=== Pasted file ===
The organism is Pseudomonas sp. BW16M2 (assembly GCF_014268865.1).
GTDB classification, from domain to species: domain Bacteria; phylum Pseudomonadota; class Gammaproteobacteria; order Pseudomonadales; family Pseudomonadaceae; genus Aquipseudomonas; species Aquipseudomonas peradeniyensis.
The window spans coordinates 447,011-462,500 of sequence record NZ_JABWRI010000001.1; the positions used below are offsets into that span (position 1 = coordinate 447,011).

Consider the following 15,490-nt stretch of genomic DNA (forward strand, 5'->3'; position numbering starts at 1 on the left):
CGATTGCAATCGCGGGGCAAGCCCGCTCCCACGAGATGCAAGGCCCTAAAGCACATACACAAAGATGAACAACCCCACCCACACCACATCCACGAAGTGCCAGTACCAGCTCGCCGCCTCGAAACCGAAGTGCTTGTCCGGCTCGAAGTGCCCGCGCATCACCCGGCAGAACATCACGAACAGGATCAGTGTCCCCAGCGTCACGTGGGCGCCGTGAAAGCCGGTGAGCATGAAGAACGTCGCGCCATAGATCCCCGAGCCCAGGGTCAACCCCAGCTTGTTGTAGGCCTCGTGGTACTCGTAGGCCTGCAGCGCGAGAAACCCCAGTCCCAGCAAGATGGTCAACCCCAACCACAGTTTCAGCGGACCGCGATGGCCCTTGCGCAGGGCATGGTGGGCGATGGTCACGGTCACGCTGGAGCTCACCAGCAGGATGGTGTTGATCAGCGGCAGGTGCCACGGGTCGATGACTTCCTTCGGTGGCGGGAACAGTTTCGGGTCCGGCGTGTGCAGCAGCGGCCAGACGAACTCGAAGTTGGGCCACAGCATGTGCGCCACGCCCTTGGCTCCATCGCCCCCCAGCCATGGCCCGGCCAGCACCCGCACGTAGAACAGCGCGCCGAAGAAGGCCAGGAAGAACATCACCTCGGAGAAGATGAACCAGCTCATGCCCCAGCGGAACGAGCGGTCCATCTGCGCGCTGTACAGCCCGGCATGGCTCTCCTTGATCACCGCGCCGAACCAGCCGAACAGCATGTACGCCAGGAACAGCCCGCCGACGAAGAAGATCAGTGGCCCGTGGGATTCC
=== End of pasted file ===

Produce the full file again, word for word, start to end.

The organism is Pseudomonas sp. BW16M2 (assembly GCF_014268865.1).
GTDB classification, from domain to species: domain Bacteria; phylum Pseudomonadota; class Gammaproteobacteria; order Pseudomonadales; family Pseudomonadaceae; genus Aquipseudomonas; species Aquipseudomonas peradeniyensis.
The window spans coordinates 447,011-462,500 of sequence record NZ_JABWRI010000001.1; the positions used below are offsets into that span (position 1 = coordinate 447,011).

Consider the following 15,490-nt stretch of genomic DNA (forward strand, 5'->3'; position numbering starts at 1 on the left):
CGATTGCAATCGCGGGGCAAGCCCGCTCCCACGAGATGCAAGGCCCTAAAGCACATACACAAAGATGAACAACCCCACCCACACCACATCCACGAAGTGCCAGTACCAGCTCGCCGCCTCGAAACCGAAGTGCTTGTCCGGCTCGAAGTGCCCGCGCATCACCCGGCAGAACATCACGAACAGGATCAGTGTCCCCAGCGTCACGTGGGCGCCGTGAAAGCCGGTGAGCATGAAGAACGTCGCGCCATAGATCCCCGAGCCCAGGGTCAACCCCAGCTTGTTGTAGGCCTCGTGGTACTCGTAGGCCTGCAGCGCGAGAAACCCCAGTCCCAGCAAGATGGTCAACCCCAACCACAGTTTCAGCGGACCGCGATGGCCCTTGCGCAGGGCATGGTGGGCGATGGTCACGGTCACGCTGGAGCTCACCAGCAGGATGGTGTTGATCAGCGGCAGGTGCCACGGGTCGATGACTTCCTTCGGTGGCGGGAACAGTTTCGGGTCCGGCGTGTGCAGCAGCGGCCAGACGAACTCGAAGTTGGGCCACAGCATGTGCGCCACGCCCTTGGCTCCATCGCCCCCCAGCCATGGCCCGGCCAGCACCCGCACGTAGAACAGCGCGCCGAAGAAGGCCAGGAAGAACATCACCTCGGAGAAGATGAACCAGCTCATGCCCCAGCGGAACGAGCGGTCCATCTGCGCGCTGTACAGCCCGGCATGGCTCTCCTTGATCACCGCGCCGAACCAGCCGAACAGCATGTACGCCAGGAACAGCCCGCCGACGAAGAAGATCAGTGGCCCGTGGGATTCC